After saying over the airwaves of a French-language radio station that he enjoyed killing stray cats, Huntingdon, Que. mayor Stéphane Gendron once again landed himself in hot water.
"If a stray cat is in the street, BANG, I accelerate," he exclaimed while laughing on Radio X, where he moonlights as a shock-jock.
"The other day, I backed up over a one that had just come into the world. I'm sure it didn’t feel anything. I was very happy. Yes!" he continued.
Gendron called strays a public nuisance and continued to describe the sadistic ways he employs to get rid of them.
He issued an open letter on the website of CHOI, the radio station he works for, apologizing and saying the terms he used may have been inappropriate considering the subject. He also said that he meant the comments to be perceived with a tone of "black humour". However, he didn't deny his previous comments and didn't clarify whether the statements were true or false.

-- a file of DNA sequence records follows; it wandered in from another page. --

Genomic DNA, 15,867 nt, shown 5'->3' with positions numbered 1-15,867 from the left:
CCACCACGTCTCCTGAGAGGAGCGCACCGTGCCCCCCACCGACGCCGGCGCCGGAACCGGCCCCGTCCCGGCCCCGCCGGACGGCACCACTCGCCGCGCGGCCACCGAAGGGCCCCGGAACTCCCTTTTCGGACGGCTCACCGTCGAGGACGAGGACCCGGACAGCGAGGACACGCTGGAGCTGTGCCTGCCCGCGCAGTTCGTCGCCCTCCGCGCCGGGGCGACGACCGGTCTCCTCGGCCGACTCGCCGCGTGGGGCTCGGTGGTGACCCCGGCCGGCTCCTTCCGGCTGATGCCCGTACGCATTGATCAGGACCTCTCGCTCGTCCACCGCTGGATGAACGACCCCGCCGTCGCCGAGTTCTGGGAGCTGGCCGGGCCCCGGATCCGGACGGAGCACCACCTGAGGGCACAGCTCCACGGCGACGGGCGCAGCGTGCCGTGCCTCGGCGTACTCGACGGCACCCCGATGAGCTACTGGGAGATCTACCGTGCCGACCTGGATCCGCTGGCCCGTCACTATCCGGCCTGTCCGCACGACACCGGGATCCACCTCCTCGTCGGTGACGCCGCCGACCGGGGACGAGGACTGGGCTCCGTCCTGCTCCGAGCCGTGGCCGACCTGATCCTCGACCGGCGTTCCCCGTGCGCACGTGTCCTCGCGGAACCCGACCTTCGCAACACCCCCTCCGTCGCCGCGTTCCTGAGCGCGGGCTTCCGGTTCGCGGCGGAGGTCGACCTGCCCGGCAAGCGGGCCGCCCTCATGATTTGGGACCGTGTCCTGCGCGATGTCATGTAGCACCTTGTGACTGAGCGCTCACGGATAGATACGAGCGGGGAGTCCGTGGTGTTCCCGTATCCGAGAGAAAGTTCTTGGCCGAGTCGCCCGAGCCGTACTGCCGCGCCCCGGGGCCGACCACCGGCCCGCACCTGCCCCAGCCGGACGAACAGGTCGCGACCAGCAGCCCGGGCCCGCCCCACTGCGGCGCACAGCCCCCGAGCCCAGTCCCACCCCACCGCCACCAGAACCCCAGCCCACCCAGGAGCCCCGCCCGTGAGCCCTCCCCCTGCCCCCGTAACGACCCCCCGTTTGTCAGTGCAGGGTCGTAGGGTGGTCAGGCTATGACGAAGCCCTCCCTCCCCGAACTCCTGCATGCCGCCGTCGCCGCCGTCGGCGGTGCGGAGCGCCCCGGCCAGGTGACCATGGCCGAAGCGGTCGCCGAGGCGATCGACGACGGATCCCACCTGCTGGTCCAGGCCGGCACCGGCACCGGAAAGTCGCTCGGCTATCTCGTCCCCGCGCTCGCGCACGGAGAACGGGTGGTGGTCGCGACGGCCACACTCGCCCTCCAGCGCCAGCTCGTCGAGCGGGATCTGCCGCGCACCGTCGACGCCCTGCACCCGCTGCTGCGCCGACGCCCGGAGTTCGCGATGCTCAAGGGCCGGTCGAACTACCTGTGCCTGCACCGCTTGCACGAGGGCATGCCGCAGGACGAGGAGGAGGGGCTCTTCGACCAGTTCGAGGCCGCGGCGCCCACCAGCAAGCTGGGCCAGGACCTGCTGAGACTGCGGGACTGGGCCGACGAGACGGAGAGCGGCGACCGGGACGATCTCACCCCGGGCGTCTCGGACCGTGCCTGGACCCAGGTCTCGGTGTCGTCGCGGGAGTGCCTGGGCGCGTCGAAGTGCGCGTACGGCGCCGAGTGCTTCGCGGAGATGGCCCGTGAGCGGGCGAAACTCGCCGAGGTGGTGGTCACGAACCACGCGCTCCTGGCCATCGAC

The mayor of the small town about 75 kilometres from Montreal has made controversial statements in the past, particularly anti-Israel ones made in Jan. 2012. It wasn't the first time the Canadian Broadcast Standards Council had to investigate Gendron's on-air comments — it ruled he violated the broadcasting code of ethics in 2006 for comments he made related to a child pornography case.
The Montreal SPCA is investigating Gendron's most recent claims. Spokeswoman Alanna Devine said they haven't been able to speak to the Huntingdon mayor yet, though the SPCA is encouraging residents to call for his resignation.
"This is really very disturbing to hear," she said.
"Those comments and supposed acts coming from somebody — from anybody, but particularly from someone who is a public figure and an elected official of a municipality."
The SPCA is asking people to lodge complaints with the CRTC and Radio X.
Gendron did not return CBC News reporters' request for interviews.
The city said 806 properties are now on the list to have their water pipes thawed.
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